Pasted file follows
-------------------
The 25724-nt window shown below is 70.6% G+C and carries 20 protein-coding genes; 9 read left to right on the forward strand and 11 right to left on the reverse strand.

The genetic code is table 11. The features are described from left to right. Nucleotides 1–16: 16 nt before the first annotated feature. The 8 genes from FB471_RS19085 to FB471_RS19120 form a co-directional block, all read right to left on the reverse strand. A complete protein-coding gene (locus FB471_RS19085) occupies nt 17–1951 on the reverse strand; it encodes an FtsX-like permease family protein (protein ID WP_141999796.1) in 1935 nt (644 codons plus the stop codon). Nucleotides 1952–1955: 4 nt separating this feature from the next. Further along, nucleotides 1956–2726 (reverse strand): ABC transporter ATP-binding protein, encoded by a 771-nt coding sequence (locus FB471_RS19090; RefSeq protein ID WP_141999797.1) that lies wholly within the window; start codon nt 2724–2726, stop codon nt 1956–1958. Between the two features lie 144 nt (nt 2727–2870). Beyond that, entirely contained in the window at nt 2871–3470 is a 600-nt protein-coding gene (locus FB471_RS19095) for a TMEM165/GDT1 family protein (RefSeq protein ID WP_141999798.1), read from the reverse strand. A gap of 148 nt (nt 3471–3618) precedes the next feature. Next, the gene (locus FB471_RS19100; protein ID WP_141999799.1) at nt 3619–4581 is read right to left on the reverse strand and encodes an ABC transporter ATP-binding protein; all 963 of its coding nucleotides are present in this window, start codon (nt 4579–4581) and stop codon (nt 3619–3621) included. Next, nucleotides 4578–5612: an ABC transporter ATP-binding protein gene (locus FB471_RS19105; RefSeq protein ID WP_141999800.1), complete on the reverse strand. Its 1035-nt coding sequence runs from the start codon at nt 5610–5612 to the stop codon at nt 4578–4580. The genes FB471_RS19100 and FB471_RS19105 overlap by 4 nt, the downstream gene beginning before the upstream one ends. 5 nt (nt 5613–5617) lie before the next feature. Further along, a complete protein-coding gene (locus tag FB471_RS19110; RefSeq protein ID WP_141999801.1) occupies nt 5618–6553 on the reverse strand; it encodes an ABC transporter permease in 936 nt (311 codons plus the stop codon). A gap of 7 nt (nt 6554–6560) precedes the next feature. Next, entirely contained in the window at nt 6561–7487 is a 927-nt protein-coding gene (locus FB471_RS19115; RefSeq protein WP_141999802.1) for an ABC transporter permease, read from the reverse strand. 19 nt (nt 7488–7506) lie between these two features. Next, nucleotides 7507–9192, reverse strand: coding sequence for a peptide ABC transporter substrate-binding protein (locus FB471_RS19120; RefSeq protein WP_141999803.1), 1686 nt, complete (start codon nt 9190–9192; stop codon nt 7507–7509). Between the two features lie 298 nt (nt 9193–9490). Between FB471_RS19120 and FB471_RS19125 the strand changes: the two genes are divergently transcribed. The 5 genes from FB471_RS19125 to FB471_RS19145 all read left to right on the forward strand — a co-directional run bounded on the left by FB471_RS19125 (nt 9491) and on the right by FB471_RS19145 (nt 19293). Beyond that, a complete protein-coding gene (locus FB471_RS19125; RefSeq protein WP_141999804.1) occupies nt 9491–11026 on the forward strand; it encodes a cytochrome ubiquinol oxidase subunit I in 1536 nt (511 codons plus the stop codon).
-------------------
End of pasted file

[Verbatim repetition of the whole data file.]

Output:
The 25724-nt window shown below is 70.6% G+C and carries 20 protein-coding genes; 9 read left to right on the forward strand and 11 right to left on the reverse strand.

The genetic code is table 11. The features are described from left to right. Nucleotides 1–16: 16 nt before the first annotated feature. The 8 genes from FB471_RS19085 to FB471_RS19120 form a co-directional block, all read right to left on the reverse strand. A complete protein-coding gene (locus FB471_RS19085) occupies nt 17–1951 on the reverse strand; it encodes an FtsX-like permease family protein (protein ID WP_141999796.1) in 1935 nt (644 codons plus the stop codon). Nucleotides 1952–1955: 4 nt separating this feature from the next. Further along, nucleotides 1956–2726 (reverse strand): ABC transporter ATP-binding protein, encoded by a 771-nt coding sequence (locus FB471_RS19090; RefSeq protein ID WP_141999797.1) that lies wholly within the window; start codon nt 2724–2726, stop codon nt 1956–1958. Between the two features lie 144 nt (nt 2727–2870). Beyond that, entirely contained in the window at nt 2871–3470 is a 600-nt protein-coding gene (locus FB471_RS19095) for a TMEM165/GDT1 family protein (RefSeq protein ID WP_141999798.1), read from the reverse strand. A gap of 148 nt (nt 3471–3618) precedes the next feature. Next, the gene (locus FB471_RS19100; protein ID WP_141999799.1) at nt 3619–4581 is read right to left on the reverse strand and encodes an ABC transporter ATP-binding protein; all 963 of its coding nucleotides are present in this window, start codon (nt 4579–4581) and stop codon (nt 3619–3621) included. Next, nucleotides 4578–5612: an ABC transporter ATP-binding protein gene (locus FB471_RS19105; RefSeq protein ID WP_141999800.1), complete on the reverse strand. Its 1035-nt coding sequence runs from the start codon at nt 5610–5612 to the stop codon at nt 4578–4580. The genes FB471_RS19100 and FB471_RS19105 overlap by 4 nt, the downstream gene beginning before the upstream one ends. 5 nt (nt 5613–5617) lie before the next feature. Further along, a complete protein-coding gene (locus tag FB471_RS19110; RefSeq protein ID WP_141999801.1) occupies nt 5618–6553 on the reverse strand; it encodes an ABC transporter permease in 936 nt (311 codons plus the stop codon). A gap of 7 nt (nt 6554–6560) precedes the next feature. Next, entirely contained in the window at nt 6561–7487 is a 927-nt protein-coding gene (locus FB471_RS19115; RefSeq protein WP_141999802.1) for an ABC transporter permease, read from the reverse strand. 19 nt (nt 7488–7506) lie between these two features. Next, nucleotides 7507–9192, reverse strand: coding sequence for a peptide ABC transporter substrate-binding protein (locus FB471_RS19120; RefSeq protein WP_141999803.1), 1686 nt, complete (start codon nt 9190–9192; stop codon nt 7507–7509). Between the two features lie 298 nt (nt 9193–9490). Between FB471_RS19120 and FB471_RS19125 the strand changes: the two genes are divergently transcribed. The 5 genes from FB471_RS19125 to FB471_RS19145 all read left to right on the forward strand — a co-directional run bounded on the left by FB471_RS19125 (nt 9491) and on the right by FB471_RS19145 (nt 19293). Beyond that, a complete protein-coding gene (locus FB471_RS19125; RefSeq protein WP_141999804.1) occupies nt 9491–11026 on the forward strand; it encodes a cytochrome ubiquinol oxidase subunit I in 1536 nt (511 codons plus the stop codon).